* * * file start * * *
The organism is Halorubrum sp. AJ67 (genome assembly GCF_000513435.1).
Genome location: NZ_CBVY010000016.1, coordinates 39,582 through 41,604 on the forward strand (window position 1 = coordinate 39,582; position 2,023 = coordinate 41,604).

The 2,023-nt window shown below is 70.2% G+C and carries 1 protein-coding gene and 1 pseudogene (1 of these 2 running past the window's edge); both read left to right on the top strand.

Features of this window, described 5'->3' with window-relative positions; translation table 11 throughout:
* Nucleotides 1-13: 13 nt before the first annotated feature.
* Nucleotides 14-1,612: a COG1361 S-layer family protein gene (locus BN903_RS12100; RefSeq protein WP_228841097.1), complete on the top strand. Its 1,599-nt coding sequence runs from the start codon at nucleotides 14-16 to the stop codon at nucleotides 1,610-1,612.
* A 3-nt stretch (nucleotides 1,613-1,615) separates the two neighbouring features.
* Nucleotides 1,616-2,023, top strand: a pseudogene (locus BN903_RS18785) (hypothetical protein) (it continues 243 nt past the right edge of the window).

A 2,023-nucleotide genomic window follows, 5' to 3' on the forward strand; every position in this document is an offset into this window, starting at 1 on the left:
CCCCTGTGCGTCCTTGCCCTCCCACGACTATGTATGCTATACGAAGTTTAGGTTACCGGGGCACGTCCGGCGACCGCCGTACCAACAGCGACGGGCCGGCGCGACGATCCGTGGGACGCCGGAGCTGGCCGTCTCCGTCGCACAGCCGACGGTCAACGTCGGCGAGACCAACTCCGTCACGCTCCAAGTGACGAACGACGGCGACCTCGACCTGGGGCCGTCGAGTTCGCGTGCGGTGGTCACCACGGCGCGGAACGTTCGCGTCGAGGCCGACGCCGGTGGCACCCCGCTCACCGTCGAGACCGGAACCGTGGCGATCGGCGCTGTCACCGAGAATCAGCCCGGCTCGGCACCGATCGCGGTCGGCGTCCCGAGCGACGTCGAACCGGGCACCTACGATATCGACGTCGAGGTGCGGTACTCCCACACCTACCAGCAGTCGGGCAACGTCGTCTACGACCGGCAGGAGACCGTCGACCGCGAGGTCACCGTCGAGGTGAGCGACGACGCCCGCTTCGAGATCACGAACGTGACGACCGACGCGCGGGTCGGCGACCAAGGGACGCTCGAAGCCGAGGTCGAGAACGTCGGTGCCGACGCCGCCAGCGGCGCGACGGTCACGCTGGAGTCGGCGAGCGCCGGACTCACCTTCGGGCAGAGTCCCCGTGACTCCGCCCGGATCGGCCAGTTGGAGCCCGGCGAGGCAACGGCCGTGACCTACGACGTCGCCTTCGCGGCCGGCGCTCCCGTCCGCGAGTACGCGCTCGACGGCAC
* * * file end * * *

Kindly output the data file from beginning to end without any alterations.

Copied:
The organism is Halorubrum sp. AJ67 (genome assembly GCF_000513435.1).
Genome location: NZ_CBVY010000016.1, coordinates 39,582 through 41,604 on the forward strand (window position 1 = coordinate 39,582; position 2,023 = coordinate 41,604).

The 2,023-nt window shown below is 70.2% G+C and carries 1 protein-coding gene and 1 pseudogene (1 of these 2 running past the window's edge); both read left to right on the top strand.

Features of this window, described 5'->3' with window-relative positions; translation table 11 throughout:
* Nucleotides 1-13: 13 nt before the first annotated feature.
* Nucleotides 14-1,612: a COG1361 S-layer family protein gene (locus BN903_RS12100; RefSeq protein WP_228841097.1), complete on the top strand. Its 1,599-nt coding sequence runs from the start codon at nucleotides 14-16 to the stop codon at nucleotides 1,610-1,612.
* A 3-nt stretch (nucleotides 1,613-1,615) separates the two neighbouring features.
* Nucleotides 1,616-2,023, top strand: a pseudogene (locus BN903_RS18785) (hypothetical protein) (it continues 243 nt past the right edge of the window).

A 2,023-nucleotide genomic window follows, 5' to 3' on the forward strand; every position in this document is an offset into this window, starting at 1 on the left:
CCCCTGTGCGTCCTTGCCCTCCCACGACTATGTATGCTATACGAAGTTTAGGTTACCGGGGCACGTCCGGCGACCGCCGTACCAACAGCGACGGGCCGGCGCGACGATCCGTGGGACGCCGGAGCTGGCCGTCTCCGTCGCACAGCCGACGGTCAACGTCGGCGAGACCAACTCCGTCACGCTCCAAGTGACGAACGACGGCGACCTCGACCTGGGGCCGTCGAGTTCGCGTGCGGTGGTCACCACGGCGCGGAACGTTCGCGTCGAGGCCGACGCCGGTGGCACCCCGCTCACCGTCGAGACCGGAACCGTGGCGATCGGCGCTGTCACCGAGAATCAGCCCGGCTCGGCACCGATCGCGGTCGGCGTCCCGAGCGACGTCGAACCGGGCACCTACGATATCGACGTCGAGGTGCGGTACTCCCACACCTACCAGCAGTCGGGCAACGTCGTCTACGACCGGCAGGAGACCGTCGACCGCGAGGTCACCGTCGAGGTGAGCGACGACGCCCGCTTCGAGATCACGAACGTGACGACCGACGCGCGGGTCGGCGACCAAGGGACGCTCGAAGCCGAGGTCGAGAACGTCGGTGCCGACGCCGCCAGCGGCGCGACGGTCACGCTGGAGTCGGCGAGCGCCGGACTCACCTTCGGGCAGAGTCCCCGTGACTCCGCCCGGATCGGCCAGTTGGAGCCCGGCGAGGCAACGGCCGTGACCTACGACGTCGCCTTCGCGGCCGGCGCTCCCGTCCGCGAGTACGCGCTCGACGGCAC